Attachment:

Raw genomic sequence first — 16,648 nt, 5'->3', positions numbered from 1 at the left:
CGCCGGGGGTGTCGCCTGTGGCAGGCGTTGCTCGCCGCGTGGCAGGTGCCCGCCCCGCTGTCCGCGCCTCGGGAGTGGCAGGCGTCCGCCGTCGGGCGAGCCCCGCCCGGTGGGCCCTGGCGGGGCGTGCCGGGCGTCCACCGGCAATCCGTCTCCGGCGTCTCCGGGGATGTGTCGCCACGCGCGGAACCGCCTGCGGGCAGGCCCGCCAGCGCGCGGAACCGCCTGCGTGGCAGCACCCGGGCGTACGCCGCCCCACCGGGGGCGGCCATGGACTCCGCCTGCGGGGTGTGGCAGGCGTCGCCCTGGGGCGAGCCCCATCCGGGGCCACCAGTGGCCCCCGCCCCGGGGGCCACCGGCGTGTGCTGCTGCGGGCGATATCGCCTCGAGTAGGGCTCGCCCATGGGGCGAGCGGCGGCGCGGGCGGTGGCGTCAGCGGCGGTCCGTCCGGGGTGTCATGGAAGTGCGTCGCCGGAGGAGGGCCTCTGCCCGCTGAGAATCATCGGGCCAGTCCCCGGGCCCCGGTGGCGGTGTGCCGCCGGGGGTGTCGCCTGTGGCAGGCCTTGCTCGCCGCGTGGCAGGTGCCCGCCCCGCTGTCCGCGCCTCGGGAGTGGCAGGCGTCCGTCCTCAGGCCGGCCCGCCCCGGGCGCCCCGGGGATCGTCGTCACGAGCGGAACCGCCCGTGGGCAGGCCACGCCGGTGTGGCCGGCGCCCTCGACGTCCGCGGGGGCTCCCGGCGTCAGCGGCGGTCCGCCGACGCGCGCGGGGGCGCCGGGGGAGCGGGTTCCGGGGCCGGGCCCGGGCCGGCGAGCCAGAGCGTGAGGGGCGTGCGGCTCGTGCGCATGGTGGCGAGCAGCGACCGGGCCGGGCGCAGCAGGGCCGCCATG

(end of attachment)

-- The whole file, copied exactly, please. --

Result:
Raw genomic sequence first — 16,648 nt, 5'->3', positions numbered from 1 at the left:
CGCCGGGGGTGTCGCCTGTGGCAGGCGTTGCTCGCCGCGTGGCAGGTGCCCGCCCCGCTGTCCGCGCCTCGGGAGTGGCAGGCGTCCGCCGTCGGGCGAGCCCCGCCCGGTGGGCCCTGGCGGGGCGTGCCGGGCGTCCACCGGCAATCCGTCTCCGGCGTCTCCGGGGATGTGTCGCCACGCGCGGAACCGCCTGCGGGCAGGCCCGCCAGCGCGCGGAACCGCCTGCGTGGCAGCACCCGGGCGTACGCCGCCCCACCGGGGGCGGCCATGGACTCCGCCTGCGGGGTGTGGCAGGCGTCGCCCTGGGGCGAGCCCCATCCGGGGCCACCAGTGGCCCCCGCCCCGGGGGCCACCGGCGTGTGCTGCTGCGGGCGATATCGCCTCGAGTAGGGCTCGCCCATGGGGCGAGCGGCGGCGCGGGCGGTGGCGTCAGCGGCGGTCCGTCCGGGGTGTCATGGAAGTGCGTCGCCGGAGGAGGGCCTCTGCCCGCTGAGAATCATCGGGCCAGTCCCCGGGCCCCGGTGGCGGTGTGCCGCCGGGGGTGTCGCCTGTGGCAGGCCTTGCTCGCCGCGTGGCAGGTGCCCGCCCCGCTGTCCGCGCCTCGGGAGTGGCAGGCGTCCGTCCTCAGGCCGGCCCGCCCCGGGCGCCCCGGGGATCGTCGTCACGAGCGGAACCGCCCGTGGGCAGGCCACGCCGGTGTGGCCGGCGCCCTCGACGTCCGCGGGGGCTCCCGGCGTCAGCGGCGGTCCGCCGACGCGCGCGGGGGCGCCGGGGGAGCGGGTTCCGGGGCCGGGCCCGGGCCGGCGAGCCAGAGCGTGAGGGGCGTGCGGCTCGTGCGCATGGTGGCGAGCAGCGACCGGGCCGGGCGCAGCAGGGCCGCCATG